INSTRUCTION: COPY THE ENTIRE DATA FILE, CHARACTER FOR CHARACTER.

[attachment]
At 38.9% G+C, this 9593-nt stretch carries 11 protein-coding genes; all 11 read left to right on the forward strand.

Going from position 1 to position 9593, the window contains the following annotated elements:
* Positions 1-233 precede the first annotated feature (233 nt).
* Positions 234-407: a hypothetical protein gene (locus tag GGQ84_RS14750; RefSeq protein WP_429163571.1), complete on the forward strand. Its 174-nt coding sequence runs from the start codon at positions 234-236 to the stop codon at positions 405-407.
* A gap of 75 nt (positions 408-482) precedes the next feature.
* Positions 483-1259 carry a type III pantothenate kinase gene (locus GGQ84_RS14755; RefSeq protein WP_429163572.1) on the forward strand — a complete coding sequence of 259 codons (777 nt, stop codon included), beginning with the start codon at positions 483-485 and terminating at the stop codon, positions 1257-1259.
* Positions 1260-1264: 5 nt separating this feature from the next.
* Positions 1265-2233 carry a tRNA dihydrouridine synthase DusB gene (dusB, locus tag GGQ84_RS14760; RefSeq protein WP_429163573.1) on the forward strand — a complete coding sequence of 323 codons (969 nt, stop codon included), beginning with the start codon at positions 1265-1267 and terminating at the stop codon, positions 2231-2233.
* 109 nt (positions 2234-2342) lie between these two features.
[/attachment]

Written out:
At 38.9% G+C, this 9593-nt stretch carries 11 protein-coding genes; all 11 read left to right on the forward strand.

Going from position 1 to position 9593, the window contains the following annotated elements:
* Positions 1-233 precede the first annotated feature (233 nt).
* Positions 234-407: a hypothetical protein gene (locus tag GGQ84_RS14750; RefSeq protein WP_429163571.1), complete on the forward strand. Its 174-nt coding sequence runs from the start codon at positions 234-236 to the stop codon at positions 405-407.
* A gap of 75 nt (positions 408-482) precedes the next feature.
* Positions 483-1259 carry a type III pantothenate kinase gene (locus GGQ84_RS14755; RefSeq protein WP_429163572.1) on the forward strand — a complete coding sequence of 259 codons (777 nt, stop codon included), beginning with the start codon at positions 483-485 and terminating at the stop codon, positions 1257-1259.
* Positions 1260-1264: 5 nt separating this feature from the next.
* Positions 1265-2233 carry a tRNA dihydrouridine synthase DusB gene (dusB, locus tag GGQ84_RS14760; RefSeq protein WP_429163573.1) on the forward strand — a complete coding sequence of 323 codons (969 nt, stop codon included), beginning with the start codon at positions 1265-1267 and terminating at the stop codon, positions 2231-2233.
* 109 nt (positions 2234-2342) lie between these two features.